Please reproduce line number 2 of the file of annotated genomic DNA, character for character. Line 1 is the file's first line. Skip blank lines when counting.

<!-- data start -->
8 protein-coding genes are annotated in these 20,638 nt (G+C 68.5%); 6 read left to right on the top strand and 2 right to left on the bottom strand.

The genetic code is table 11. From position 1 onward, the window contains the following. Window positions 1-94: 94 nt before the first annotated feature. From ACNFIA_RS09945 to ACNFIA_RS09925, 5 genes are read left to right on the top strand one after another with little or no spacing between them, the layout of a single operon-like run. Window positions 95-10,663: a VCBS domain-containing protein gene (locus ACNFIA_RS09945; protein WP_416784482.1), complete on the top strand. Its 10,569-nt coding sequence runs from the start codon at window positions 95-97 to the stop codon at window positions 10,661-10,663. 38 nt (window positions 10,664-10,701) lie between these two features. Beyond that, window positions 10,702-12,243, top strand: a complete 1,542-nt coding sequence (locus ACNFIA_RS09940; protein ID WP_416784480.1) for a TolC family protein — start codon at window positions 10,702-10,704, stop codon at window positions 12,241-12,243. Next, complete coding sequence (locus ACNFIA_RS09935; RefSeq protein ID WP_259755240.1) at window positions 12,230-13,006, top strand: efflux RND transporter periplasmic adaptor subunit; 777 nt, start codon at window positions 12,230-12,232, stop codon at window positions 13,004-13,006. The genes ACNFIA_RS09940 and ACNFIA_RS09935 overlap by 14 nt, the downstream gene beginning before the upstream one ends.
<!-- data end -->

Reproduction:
The genetic code is table 11. From position 1 onward, the window contains the following. Window positions 1-94: 94 nt before the first annotated feature. From ACNFIA_RS09945 to ACNFIA_RS09925, 5 genes are read left to right on the top strand one after another with little or no spacing between them, the layout of a single operon-like run. Window positions 95-10,663: a VCBS domain-containing protein gene (locus ACNFIA_RS09945; protein WP_416784482.1), complete on the top strand. Its 10,569-nt coding sequence runs from the start codon at window positions 95-97 to the stop codon at window positions 10,661-10,663. 38 nt (window positions 10,664-10,701) lie between these two features. Beyond that, window positions 10,702-12,243, top strand: a complete 1,542-nt coding sequence (locus ACNFIA_RS09940; protein ID WP_416784480.1) for a TolC family protein — start codon at window positions 10,702-10,704, stop codon at window positions 12,241-12,243. Next, complete coding sequence (locus ACNFIA_RS09935; RefSeq protein ID WP_259755240.1) at window positions 12,230-13,006, top strand: efflux RND transporter periplasmic adaptor subunit; 777 nt, start codon at window positions 12,230-12,232, stop codon at window positions 13,004-13,006. The genes ACNFIA_RS09940 and ACNFIA_RS09935 overlap by 14 nt, the downstream gene beginning before the upstream one ends.